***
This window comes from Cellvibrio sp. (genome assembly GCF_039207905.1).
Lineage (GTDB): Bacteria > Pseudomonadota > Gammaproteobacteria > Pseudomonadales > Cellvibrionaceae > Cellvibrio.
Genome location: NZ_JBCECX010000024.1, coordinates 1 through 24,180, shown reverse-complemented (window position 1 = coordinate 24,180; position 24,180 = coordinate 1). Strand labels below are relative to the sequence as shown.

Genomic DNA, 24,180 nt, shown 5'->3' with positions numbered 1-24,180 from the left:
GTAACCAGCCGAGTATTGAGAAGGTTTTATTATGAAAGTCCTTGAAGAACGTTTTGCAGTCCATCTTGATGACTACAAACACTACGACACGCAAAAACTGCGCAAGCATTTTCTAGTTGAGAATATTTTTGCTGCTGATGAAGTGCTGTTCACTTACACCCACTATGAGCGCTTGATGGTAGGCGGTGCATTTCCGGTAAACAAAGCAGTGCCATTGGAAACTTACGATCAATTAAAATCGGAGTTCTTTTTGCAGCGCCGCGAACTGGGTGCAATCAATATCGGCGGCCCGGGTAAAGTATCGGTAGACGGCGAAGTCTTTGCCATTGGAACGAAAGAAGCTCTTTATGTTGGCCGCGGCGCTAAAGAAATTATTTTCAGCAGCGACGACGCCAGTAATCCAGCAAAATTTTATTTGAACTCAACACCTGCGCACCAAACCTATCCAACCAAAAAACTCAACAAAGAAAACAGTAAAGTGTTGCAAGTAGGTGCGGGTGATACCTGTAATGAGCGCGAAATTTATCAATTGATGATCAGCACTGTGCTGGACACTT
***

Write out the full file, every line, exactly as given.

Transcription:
This window comes from Cellvibrio sp. (genome assembly GCF_039207905.1).
Lineage (GTDB): Bacteria > Pseudomonadota > Gammaproteobacteria > Pseudomonadales > Cellvibrionaceae > Cellvibrio.
Genome location: NZ_JBCECX010000024.1, coordinates 1 through 24,180, shown reverse-complemented (window position 1 = coordinate 24,180; position 24,180 = coordinate 1). Strand labels below are relative to the sequence as shown.

Genomic DNA, 24,180 nt, shown 5'->3' with positions numbered 1-24,180 from the left:
GTAACCAGCCGAGTATTGAGAAGGTTTTATTATGAAAGTCCTTGAAGAACGTTTTGCAGTCCATCTTGATGACTACAAACACTACGACACGCAAAAACTGCGCAAGCATTTTCTAGTTGAGAATATTTTTGCTGCTGATGAAGTGCTGTTCACTTACACCCACTATGAGCGCTTGATGGTAGGCGGTGCATTTCCGGTAAACAAAGCAGTGCCATTGGAAACTTACGATCAATTAAAATCGGAGTTCTTTTTGCAGCGCCGCGAACTGGGTGCAATCAATATCGGCGGCCCGGGTAAAGTATCGGTAGACGGCGAAGTCTTTGCCATTGGAACGAAAGAAGCTCTTTATGTTGGCCGCGGCGCTAAAGAAATTATTTTCAGCAGCGACGACGCCAGTAATCCAGCAAAATTTTATTTGAACTCAACACCTGCGCACCAAACCTATCCAACCAAAAAACTCAACAAAGAAAACAGTAAAGTGTTGCAAGTAGGTGCGGGTGATACCTGTAATGAGCGCGAAATTTATCAATTGATGATCAGCACTGTGCTGGACACTT